Any source for this claim??
Isn't this how we get back to big bang, take the universe as it is now and run the clock backward as if a contracting universe instead of a dilating one?
petm1
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#42
Feb8-13, 11:13 AM
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A better question here is why the forward direction of time is also the direction where the universe is expanding. There is nothing in principle impossible about observing a collapsing universe instead of an expanding one (either is a perfectly-valid solution to the Friedman equations). So why do we think of the forward direction as the one where things are further apart in the future?
I would think that in the beginning of a collapsing universe you would never get signals between points the signals would be getting smaller and moving away from all other points. I think that it all goes back to the block universe and the simultaneous nature of energy in the present so if you think of time as real and mass as a measure of the past then dark matter could be a measure of the future.
Chalnoth
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#43
Feb8-13, 11:46 AM
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Quote Quote by petm1 View Post
I would think that in the beginning of a collapsing universe you would never get signals between points the signals would be getting smaller and moving away from all other points. I think that it all goes back to the block universe and the simultaneous nature of energy in the present so if you think of time as real and mass as a measure of the past then dark matter could be a measure of the future.
It's not really possible for a universe to begin in a collapsing state. A universe may start collapsing later on, but it basically has to start off expanding.
marcus
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Feb8-13, 11:58 AM
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Quote Quote by dm4b View Post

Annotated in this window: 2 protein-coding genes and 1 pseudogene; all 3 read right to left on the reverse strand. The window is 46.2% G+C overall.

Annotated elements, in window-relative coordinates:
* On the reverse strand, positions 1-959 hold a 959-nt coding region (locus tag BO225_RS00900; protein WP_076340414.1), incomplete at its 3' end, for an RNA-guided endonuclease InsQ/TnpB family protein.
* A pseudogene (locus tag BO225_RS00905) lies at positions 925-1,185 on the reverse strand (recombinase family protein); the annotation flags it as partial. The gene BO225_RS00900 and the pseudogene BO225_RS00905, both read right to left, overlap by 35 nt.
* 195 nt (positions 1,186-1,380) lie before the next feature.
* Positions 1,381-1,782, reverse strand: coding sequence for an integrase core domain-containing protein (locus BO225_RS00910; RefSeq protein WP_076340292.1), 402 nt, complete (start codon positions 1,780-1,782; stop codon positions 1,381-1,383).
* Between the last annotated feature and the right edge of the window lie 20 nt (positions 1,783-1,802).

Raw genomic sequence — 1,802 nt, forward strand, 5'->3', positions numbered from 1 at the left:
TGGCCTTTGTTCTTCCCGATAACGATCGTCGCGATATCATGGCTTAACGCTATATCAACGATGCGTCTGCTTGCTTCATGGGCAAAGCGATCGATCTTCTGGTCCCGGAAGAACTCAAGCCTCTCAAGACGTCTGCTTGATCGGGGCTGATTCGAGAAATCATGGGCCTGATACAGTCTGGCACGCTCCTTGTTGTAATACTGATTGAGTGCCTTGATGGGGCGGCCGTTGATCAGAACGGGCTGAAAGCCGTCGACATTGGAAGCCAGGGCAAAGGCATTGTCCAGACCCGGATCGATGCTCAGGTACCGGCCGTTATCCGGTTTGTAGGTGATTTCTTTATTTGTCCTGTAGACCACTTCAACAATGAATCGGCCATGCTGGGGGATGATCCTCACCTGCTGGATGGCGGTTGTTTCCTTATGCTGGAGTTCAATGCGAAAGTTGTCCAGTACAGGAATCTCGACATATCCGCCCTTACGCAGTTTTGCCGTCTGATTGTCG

Hi Marcus,

Is the above equivalent to an obsever co-moving with the Hubble flow? I've heard that phrased used a few times to talk about a standard of rest.
Yes! Comoving with Hubble flow means the same as the observer being at rest wrt CMB.

I just now saw your post, somehow missed it, earlier this week, when you posted.

If an observer is moving relative to CMB, and sees a hotspot in a certain direction, then it will also be true that the distant galaxies will seem to be receding more slowly in that direction and have less redshift. So the Hubble law needs to be corrected for the observer's motion relative to the expansion process itself---ie relative to the "Hubble flow". He will see the galaxies receding a little more RAPIDLY in the opposite direction, behind him. So the expansion process (or "flow") will have that asymmetry in the raw data caused by the observer's motion RELATIVE TO THE AVERAGE BULK OF THE MATTER OF THE UNIVERSE.

So even before people had detected the CMB, and had the idea of being at rest with it, they already had noticed the asymmetry caused by the solar system's own motion and they had gotten this idea of compensating for that, and seeing the universe from the perspective of rest relative to the universe's own expansion process.

In a sense you could say that "at rest w.r.t. the Hubble flow" is the more traditional older way of saying at rest w.r.t. CMB.